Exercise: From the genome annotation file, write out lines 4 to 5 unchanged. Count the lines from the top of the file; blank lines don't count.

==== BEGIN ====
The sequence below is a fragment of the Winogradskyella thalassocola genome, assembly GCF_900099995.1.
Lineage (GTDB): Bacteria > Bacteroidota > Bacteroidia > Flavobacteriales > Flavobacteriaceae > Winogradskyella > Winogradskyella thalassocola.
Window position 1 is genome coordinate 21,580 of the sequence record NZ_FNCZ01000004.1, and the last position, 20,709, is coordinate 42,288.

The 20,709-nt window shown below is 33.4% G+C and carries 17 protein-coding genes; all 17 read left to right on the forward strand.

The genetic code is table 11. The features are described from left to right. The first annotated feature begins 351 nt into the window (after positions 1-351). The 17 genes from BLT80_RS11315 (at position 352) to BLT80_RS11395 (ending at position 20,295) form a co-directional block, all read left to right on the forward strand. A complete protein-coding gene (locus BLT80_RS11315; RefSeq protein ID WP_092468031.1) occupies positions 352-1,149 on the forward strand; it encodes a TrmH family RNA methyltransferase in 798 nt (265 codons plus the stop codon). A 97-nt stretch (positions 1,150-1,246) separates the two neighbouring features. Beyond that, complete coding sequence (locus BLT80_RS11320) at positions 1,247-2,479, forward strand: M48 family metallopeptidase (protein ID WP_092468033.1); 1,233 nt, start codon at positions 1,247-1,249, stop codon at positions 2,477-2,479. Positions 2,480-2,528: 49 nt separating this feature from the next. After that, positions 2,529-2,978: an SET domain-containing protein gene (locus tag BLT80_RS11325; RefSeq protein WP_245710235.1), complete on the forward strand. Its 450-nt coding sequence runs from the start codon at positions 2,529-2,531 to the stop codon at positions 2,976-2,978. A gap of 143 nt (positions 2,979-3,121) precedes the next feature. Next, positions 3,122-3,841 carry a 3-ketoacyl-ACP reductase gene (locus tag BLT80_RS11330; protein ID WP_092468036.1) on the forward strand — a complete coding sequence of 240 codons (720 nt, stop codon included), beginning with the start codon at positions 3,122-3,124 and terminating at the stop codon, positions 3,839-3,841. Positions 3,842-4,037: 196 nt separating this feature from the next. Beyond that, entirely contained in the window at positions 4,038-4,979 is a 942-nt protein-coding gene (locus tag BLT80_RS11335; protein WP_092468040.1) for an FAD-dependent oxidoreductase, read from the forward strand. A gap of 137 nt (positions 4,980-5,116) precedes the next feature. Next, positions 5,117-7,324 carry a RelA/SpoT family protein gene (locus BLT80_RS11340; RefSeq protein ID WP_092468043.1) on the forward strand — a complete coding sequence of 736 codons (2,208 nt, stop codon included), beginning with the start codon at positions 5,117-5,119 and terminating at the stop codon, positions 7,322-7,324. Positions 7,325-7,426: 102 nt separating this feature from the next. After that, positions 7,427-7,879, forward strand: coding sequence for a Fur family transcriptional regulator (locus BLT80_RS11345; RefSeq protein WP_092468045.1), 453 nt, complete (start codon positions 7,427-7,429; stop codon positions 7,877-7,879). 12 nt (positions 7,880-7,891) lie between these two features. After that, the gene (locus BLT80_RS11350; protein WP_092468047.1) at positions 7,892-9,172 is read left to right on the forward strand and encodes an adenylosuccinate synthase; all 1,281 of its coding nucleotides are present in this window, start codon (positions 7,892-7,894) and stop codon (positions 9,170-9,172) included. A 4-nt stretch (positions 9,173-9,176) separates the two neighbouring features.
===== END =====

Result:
The 20,709-nt window shown below is 33.4% G+C and carries 17 protein-coding genes; all 17 read left to right on the forward strand.

The genetic code is table 11. The features are described from left to right. The first annotated feature begins 351 nt into the window (after positions 1-351). The 17 genes from BLT80_RS11315 (at position 352) to BLT80_RS11395 (ending at position 20,295) form a co-directional block, all read left to right on the forward strand. A complete protein-coding gene (locus BLT80_RS11315; RefSeq protein ID WP_092468031.1) occupies positions 352-1,149 on the forward strand; it encodes a TrmH family RNA methyltransferase in 798 nt (265 codons plus the stop codon). A 97-nt stretch (positions 1,150-1,246) separates the two neighbouring features. Beyond that, complete coding sequence (locus BLT80_RS11320) at positions 1,247-2,479, forward strand: M48 family metallopeptidase (protein ID WP_092468033.1); 1,233 nt, start codon at positions 1,247-1,249, stop codon at positions 2,477-2,479. Positions 2,480-2,528: 49 nt separating this feature from the next. After that, positions 2,529-2,978: an SET domain-containing protein gene (locus tag BLT80_RS11325; RefSeq protein WP_245710235.1), complete on the forward strand. Its 450-nt coding sequence runs from the start codon at positions 2,529-2,531 to the stop codon at positions 2,976-2,978. A gap of 143 nt (positions 2,979-3,121) precedes the next feature. Next, positions 3,122-3,841 carry a 3-ketoacyl-ACP reductase gene (locus tag BLT80_RS11330; protein ID WP_092468036.1) on the forward strand — a complete coding sequence of 240 codons (720 nt, stop codon included), beginning with the start codon at positions 3,122-3,124 and terminating at the stop codon, positions 3,839-3,841. Positions 3,842-4,037: 196 nt separating this feature from the next. Beyond that, entirely contained in the window at positions 4,038-4,979 is a 942-nt protein-coding gene (locus tag BLT80_RS11335; protein WP_092468040.1) for an FAD-dependent oxidoreductase, read from the forward strand. A gap of 137 nt (positions 4,980-5,116) precedes the next feature. Next, positions 5,117-7,324 carry a RelA/SpoT family protein gene (locus BLT80_RS11340; RefSeq protein ID WP_092468043.1) on the forward strand — a complete coding sequence of 736 codons (2,208 nt, stop codon included), beginning with the start codon at positions 5,117-5,119 and terminating at the stop codon, positions 7,322-7,324. Positions 7,325-7,426: 102 nt separating this feature from the next. After that, positions 7,427-7,879, forward strand: coding sequence for a Fur family transcriptional regulator (locus BLT80_RS11345; RefSeq protein WP_092468045.1), 453 nt, complete (start codon positions 7,427-7,429; stop codon positions 7,877-7,879). 12 nt (positions 7,880-7,891) lie between these two features. After that, the gene (locus BLT80_RS11350; protein WP_092468047.1) at positions 7,892-9,172 is read left to right on the forward strand and encodes an adenylosuccinate synthase; all 1,281 of its coding nucleotides are present in this window, start codon (positions 7,892-7,894) and stop codon (positions 9,170-9,172) included. A 4-nt stretch (positions 9,173-9,176) separates the two neighbouring features.